Bullying is still very much a part of life for school children in the United States. In fact, one out of every five students reports being bullied at some point during their academic careers. However, there is also a strong correlation between anti-bullying efforts and a decrease in incidences: studies have shown that school-based bullying prevention programs decrease bullying by up to 25%.
While anti-bullying efforts can and should be a school-wide initiative, they can also start right in the classroom. Here are some tips about bullying prevention and 8 anti-bullying activities to try with your students.
What is Bullying?
The U.S. Department of Health and Human Services defines bullying as any “unwanted, aggressive behavior among school aged children that involves a real or perceived power imbalance. Bullying includes actions such as making threats, spreading rumors, attacking someone physically or verbally, and excluding someone from a group on purpose. The behavior is repeated, or has the potential to be repeated, over time. Both kids who are bullied and who bully others may have serious, lasting problems.”
While identifying bullying can sometimes be tricky, as a rule of thumb it must check two out of three of these boxes:
The behavior is aggressive in nature.
There is a clear imbalance of power between the parties (physically, socially, emotionally, etc.)
The behavior is repeated or will likely be repeated.
Types of Bullying That Teachers Should Be Aware Of
There is some fluidity across the categories of bullying. But by and large teachers should look out for any of the following types and examples of bullying that are common in schools:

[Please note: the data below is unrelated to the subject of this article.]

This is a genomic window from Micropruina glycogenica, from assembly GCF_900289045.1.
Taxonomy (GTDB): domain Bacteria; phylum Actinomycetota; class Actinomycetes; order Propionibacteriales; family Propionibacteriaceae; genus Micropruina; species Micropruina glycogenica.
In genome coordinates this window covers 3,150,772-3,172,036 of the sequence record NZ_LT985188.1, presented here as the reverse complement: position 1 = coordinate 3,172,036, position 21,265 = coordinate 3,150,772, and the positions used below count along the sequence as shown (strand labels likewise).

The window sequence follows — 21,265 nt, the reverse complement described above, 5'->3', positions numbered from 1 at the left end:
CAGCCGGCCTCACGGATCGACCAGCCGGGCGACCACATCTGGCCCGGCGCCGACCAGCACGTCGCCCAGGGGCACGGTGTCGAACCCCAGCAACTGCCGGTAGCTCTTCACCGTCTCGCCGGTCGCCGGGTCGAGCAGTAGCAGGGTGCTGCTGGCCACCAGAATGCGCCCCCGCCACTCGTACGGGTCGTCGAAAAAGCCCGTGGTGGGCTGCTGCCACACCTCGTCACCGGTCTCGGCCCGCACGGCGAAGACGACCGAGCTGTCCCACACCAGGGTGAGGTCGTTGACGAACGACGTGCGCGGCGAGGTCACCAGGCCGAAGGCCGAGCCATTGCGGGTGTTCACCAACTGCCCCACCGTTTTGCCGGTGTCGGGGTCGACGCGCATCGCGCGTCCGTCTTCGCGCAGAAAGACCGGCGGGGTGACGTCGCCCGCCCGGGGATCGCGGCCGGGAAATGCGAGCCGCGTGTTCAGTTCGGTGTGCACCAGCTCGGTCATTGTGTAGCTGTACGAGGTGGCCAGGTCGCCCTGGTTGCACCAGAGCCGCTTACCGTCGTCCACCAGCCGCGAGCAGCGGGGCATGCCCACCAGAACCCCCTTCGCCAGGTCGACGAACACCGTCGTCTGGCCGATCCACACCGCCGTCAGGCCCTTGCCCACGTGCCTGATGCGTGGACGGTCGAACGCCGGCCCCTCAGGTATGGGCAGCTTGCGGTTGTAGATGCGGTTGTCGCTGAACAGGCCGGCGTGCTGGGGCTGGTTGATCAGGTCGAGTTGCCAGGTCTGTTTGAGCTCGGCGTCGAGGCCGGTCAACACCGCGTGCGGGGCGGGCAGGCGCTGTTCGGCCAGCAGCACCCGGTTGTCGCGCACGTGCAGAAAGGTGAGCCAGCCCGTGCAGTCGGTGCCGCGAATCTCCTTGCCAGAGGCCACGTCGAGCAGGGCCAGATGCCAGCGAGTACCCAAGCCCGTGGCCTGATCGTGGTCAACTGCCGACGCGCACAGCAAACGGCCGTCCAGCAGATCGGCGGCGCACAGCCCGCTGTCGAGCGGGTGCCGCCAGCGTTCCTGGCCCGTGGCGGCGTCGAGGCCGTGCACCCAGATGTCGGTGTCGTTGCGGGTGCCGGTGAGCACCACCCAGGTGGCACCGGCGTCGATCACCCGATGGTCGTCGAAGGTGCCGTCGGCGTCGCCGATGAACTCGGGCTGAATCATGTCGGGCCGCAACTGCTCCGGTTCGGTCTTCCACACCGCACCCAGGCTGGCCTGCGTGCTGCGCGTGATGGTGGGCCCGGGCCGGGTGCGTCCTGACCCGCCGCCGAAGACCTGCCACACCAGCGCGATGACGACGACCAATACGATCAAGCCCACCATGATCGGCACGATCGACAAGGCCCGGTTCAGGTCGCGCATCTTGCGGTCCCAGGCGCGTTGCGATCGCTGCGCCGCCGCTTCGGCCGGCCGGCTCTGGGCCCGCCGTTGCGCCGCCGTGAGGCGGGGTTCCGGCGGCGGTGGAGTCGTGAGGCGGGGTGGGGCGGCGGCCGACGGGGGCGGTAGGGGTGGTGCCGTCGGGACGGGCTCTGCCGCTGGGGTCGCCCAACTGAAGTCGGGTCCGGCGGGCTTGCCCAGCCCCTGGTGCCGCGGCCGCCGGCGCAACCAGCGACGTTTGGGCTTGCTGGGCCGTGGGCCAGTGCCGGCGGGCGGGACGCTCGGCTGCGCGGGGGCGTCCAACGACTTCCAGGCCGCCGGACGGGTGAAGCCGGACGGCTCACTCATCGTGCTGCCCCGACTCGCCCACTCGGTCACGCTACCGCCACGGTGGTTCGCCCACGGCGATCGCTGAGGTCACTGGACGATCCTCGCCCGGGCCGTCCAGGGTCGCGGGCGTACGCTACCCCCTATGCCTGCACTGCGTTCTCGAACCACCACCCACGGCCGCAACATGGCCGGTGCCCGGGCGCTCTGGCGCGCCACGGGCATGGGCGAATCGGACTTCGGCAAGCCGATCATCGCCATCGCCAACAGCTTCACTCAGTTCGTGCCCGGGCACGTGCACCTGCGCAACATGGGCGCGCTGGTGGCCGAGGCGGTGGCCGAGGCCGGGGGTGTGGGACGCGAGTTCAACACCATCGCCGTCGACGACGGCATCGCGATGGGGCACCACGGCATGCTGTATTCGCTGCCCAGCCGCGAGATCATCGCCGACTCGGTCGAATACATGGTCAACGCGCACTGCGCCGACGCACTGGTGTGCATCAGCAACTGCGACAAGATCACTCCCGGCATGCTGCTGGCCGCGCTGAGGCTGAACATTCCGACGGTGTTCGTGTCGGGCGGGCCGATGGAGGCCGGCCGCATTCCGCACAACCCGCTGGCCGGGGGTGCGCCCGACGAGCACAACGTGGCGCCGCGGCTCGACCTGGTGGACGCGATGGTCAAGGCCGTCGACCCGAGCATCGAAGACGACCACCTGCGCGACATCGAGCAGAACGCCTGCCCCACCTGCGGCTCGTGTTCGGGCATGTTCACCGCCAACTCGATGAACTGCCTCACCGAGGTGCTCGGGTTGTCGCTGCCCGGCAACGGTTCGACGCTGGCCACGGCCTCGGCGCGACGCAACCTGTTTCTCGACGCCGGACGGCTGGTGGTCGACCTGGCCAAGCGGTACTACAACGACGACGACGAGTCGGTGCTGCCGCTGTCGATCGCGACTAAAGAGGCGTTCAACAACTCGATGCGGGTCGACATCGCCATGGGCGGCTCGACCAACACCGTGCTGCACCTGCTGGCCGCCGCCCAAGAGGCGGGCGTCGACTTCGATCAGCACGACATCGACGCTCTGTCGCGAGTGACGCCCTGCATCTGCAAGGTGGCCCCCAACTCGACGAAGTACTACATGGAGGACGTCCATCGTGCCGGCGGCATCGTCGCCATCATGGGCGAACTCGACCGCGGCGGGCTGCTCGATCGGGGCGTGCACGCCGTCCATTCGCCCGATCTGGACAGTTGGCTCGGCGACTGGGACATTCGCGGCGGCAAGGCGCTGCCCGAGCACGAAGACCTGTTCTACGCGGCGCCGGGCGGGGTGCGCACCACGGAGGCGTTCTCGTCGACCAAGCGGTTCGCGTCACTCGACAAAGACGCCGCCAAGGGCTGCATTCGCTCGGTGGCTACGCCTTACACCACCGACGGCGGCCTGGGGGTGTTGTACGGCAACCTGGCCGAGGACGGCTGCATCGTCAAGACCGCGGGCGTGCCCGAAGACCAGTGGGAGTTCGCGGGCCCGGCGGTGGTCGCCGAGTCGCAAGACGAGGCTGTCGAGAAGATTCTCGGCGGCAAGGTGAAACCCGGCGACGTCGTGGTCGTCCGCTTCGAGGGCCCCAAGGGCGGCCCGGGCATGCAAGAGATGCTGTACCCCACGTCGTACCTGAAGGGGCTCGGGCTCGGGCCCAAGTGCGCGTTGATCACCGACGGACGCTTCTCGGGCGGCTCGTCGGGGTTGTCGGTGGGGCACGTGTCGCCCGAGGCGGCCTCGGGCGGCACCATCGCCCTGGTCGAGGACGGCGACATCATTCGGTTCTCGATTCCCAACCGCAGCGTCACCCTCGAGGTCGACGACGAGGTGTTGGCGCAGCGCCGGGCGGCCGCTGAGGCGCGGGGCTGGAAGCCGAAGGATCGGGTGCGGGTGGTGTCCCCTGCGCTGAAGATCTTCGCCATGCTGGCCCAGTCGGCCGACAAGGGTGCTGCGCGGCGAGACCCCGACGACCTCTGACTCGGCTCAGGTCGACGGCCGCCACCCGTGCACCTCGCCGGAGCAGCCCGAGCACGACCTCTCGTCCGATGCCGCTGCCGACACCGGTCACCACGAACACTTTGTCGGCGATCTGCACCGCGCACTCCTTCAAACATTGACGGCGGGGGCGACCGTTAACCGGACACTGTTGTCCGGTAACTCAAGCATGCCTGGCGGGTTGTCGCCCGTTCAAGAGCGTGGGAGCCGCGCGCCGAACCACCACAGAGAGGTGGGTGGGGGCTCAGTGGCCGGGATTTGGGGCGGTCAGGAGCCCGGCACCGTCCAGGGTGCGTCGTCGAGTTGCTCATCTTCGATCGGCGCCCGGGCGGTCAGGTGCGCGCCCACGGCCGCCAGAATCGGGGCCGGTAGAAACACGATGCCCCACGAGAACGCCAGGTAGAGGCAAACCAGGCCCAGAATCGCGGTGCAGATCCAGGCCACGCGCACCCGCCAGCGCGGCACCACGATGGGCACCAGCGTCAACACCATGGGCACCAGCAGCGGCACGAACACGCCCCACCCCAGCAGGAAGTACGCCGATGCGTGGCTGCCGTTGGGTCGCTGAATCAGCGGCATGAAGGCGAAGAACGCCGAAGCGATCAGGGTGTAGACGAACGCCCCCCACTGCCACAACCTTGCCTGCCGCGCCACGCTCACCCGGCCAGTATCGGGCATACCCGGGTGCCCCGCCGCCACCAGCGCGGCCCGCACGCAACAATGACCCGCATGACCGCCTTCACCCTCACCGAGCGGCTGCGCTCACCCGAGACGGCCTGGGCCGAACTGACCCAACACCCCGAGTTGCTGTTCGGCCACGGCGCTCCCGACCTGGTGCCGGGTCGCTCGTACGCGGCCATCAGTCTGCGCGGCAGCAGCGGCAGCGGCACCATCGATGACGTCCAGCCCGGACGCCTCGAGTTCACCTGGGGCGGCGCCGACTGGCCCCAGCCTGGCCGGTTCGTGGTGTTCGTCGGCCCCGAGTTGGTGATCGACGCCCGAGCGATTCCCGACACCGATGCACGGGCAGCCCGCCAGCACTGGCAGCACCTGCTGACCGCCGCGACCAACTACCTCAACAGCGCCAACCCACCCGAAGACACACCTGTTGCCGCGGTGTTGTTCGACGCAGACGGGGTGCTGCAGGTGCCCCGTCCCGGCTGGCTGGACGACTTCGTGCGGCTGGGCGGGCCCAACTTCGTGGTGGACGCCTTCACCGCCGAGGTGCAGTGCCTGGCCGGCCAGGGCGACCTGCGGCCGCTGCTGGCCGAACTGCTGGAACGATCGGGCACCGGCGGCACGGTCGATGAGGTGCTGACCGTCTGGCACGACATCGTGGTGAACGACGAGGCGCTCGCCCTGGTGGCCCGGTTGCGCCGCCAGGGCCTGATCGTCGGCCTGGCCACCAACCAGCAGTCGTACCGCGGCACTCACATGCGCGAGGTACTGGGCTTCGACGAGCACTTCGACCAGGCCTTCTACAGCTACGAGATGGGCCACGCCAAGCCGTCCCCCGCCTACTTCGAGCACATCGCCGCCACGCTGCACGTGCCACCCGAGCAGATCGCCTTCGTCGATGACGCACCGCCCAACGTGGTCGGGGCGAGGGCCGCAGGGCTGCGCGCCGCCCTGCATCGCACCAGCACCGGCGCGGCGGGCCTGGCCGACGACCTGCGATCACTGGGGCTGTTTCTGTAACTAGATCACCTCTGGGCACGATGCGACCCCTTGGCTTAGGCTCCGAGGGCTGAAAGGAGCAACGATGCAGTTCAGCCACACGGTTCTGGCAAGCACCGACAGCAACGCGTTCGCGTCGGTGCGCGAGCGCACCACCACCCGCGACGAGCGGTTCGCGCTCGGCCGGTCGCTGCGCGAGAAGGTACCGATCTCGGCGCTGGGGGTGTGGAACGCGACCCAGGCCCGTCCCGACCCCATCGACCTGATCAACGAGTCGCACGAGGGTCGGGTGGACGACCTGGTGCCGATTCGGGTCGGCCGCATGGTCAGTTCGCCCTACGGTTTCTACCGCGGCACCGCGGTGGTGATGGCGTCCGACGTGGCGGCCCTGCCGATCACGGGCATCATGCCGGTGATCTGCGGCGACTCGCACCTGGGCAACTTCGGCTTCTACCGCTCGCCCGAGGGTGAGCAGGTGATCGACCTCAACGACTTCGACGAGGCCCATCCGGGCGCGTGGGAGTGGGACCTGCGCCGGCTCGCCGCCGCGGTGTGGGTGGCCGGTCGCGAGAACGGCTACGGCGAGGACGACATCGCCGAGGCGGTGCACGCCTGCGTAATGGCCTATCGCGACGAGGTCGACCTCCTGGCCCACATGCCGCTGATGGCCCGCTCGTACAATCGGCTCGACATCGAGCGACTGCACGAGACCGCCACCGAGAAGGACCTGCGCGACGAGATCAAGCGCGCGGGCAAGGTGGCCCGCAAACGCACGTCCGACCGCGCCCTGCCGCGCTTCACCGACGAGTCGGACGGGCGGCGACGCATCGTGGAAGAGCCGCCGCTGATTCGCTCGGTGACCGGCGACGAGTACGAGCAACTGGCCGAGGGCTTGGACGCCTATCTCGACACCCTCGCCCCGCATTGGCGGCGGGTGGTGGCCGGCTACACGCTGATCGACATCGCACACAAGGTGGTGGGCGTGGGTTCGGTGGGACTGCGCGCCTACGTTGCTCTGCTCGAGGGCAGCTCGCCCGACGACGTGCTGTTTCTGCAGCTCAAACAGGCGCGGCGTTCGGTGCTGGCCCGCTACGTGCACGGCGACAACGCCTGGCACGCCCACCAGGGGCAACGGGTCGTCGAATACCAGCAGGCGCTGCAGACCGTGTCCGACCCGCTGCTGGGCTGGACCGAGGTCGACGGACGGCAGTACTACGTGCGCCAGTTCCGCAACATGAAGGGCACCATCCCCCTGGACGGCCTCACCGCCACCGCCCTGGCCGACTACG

Verbal bullying: Saying or writing mean, insulting, or derogatory comments. Examples include:
Social bullying: Using physical or verbal abuse to hurt someone’s reputation or relationships. This is often retaliatory behavior. Examples include:
Cyberbullying: Using electronic devices such as computers and cell phones to tease, torment, harass, humiliate, or target someone. Examples include:
Physical bullying: Hurting someone’s body or their possessions. Examples include:
8 Anti-Bullying Class Activities for Teachers
Teachers can be the first line of intervention in instances of student bullying. To help put anti-bullying initiatives into action, many teachers implement activities and/or classroom management steps that target bullying behavior. Here are some things you can do, too:
In-class presentations can be a great way to face a bullying issue head-on. Invite guest speakers, play one of the Stand Up to Bullying TED Talks, or even host an open forum where students can role play bullying scenarios. These help students see and hear about bullying first hand which can be an important step in prevention.
2. Creative Writing
Have students find creative ways to talk about bullying, the impacts of bullying, or how bullying can be prevented. Creative writing exercises, such as poetry or essay writing, can help students express how they feel and can be a healthy outlet that simultaneously serves as an anti-bullying exercise.
3. Artistic Works
Anti-bullying messages don’t only have to be communicated through words. Encourage students to use artistic methods, such as drawing, painting, collage, or even large-scale mural design to discuss respectful behavior and how bullying negatively impacts them and/or their school community.